The experts in Providence express cautious hope as well. “All of the pieces are in place for the international community to be able to move forward if they want to,” says Boston University’s Henrik Selin, a professor of international relations who visited Minamata and nearby Kumamoto City in 2013, when the convention was first opened for signatures.
The convention comes with a long checklist of deadlines. Nations must immediately give up building new mercury mines and, within three years, they need to submit a plan of action to come to grips with small-time gold miners. By 2018, they need to have phased out using mercury in the production of acetaldehyde—the process that poisoned Minamata is still in use. By 2020, they need to have begun phasing out products that contain mercury.
But beyond that, the actual decision-making power on mercury control comes from those Conferences of the Parties, starting in Geneva. It isn’t yet clear which countries will pony up the cash to pay for campaigns to raise awareness about the dangers of mercury, for example, Selin says. Nor is it clear whether countries like China, and especially India—who were dragging their feet in 2013 with the argument that stricter mercury standards would be prohibitively expensive—can be convinced to beat the deadlines.
Rimiko won’t be in Geneva, so Providence is her last chance for a while to get her specific message out. At the end of her story, she launches into a plea to the assembled scientists. “We, the ones who live by the sea, are the first ones to realize the strange phenomena,” she says. “Always listen to the voices of nameless persons.”
“What you are protecting are the irreplaceable lives of human beings. This is the wish of Minamata, Japan, where many lives were sacrificed, and [where] some 10,000 people with health damages are still living.”
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Three times a week, a support group of about a dozen people living with the lingering effects of Minamata’s poisoning gathers. It’s Monday morning and they trickle into a room at a community center and sit on chairs or on the floor around a low table. Patients and activists chat, glancing at nonstop coverage of the latest Kim Jong-un provocation on the news. Two attendees bring their cats in carriers, and the organizers let the cats out in an adjacent room. People take shifts to go play with them.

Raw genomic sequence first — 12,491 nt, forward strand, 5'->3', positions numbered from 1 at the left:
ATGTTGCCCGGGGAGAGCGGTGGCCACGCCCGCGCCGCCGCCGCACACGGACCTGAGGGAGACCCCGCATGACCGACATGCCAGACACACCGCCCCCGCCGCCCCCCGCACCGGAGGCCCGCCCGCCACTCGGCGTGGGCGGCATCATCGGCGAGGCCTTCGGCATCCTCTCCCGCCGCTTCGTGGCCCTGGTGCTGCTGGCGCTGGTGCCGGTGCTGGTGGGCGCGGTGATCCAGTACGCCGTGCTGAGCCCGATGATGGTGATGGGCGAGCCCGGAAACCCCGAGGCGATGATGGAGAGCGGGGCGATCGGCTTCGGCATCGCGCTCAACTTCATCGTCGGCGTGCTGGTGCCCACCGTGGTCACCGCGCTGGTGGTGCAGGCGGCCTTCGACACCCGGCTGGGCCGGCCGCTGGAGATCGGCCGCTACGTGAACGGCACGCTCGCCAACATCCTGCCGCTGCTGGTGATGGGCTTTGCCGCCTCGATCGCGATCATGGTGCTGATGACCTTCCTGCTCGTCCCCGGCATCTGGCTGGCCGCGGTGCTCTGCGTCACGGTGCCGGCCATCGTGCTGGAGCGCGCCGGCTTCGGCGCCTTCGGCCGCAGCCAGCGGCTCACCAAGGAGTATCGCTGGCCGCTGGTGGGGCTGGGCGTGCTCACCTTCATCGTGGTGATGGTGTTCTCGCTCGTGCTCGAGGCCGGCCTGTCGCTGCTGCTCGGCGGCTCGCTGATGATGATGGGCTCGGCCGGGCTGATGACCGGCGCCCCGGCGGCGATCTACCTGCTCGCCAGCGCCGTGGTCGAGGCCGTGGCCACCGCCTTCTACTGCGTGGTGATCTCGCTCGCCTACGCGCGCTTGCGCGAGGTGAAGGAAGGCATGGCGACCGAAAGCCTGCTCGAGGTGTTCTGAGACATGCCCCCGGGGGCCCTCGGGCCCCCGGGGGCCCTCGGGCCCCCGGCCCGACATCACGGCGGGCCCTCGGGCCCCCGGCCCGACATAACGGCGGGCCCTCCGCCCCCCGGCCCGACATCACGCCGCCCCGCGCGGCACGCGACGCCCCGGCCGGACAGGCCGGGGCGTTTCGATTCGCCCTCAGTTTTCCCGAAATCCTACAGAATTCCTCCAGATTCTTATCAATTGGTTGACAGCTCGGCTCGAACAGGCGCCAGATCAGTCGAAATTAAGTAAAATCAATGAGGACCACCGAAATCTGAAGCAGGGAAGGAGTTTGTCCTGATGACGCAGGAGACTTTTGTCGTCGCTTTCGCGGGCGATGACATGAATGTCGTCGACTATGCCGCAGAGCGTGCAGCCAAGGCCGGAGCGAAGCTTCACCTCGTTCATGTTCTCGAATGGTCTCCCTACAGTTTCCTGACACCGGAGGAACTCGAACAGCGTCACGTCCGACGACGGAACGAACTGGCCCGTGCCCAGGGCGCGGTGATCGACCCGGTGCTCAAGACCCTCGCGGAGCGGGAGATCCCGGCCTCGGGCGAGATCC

Yoichi Tani, a long-time Minamata activist who first recruited Rimiko’s now-husband Toshio Yoshinaga to the cause in 1972, hosts this informal meeting. It draws a diverse crowd. There are a few high-profile storytellers, several patients who were poisoned in the womb, a couple who recently came out and were covered in the newspapers, and two sisters who spend most of their time with the cats and ask to not have their picture taken.
Hunched over by the wall, her arm bent and held close to her chest, is Shinobu Sakamoto, who was affected in the womb and is maybe the most “famous” living Minamata victim. In 1972, she traveled to an international environmental conference in Stockholm with her mother to talk to scientists about Minamata. Her haircut today is the same as in the pictures, and she’s still flanked by her mother, a tiny, determined-looking woman. Shinobu has never quite abdicated that role: Tani’s group is paying to bring her to Geneva. Hovering in the background is a journalist who quit his newspaper gig last year to write a book about her, and who now serves as an expert in understanding her slurred speech.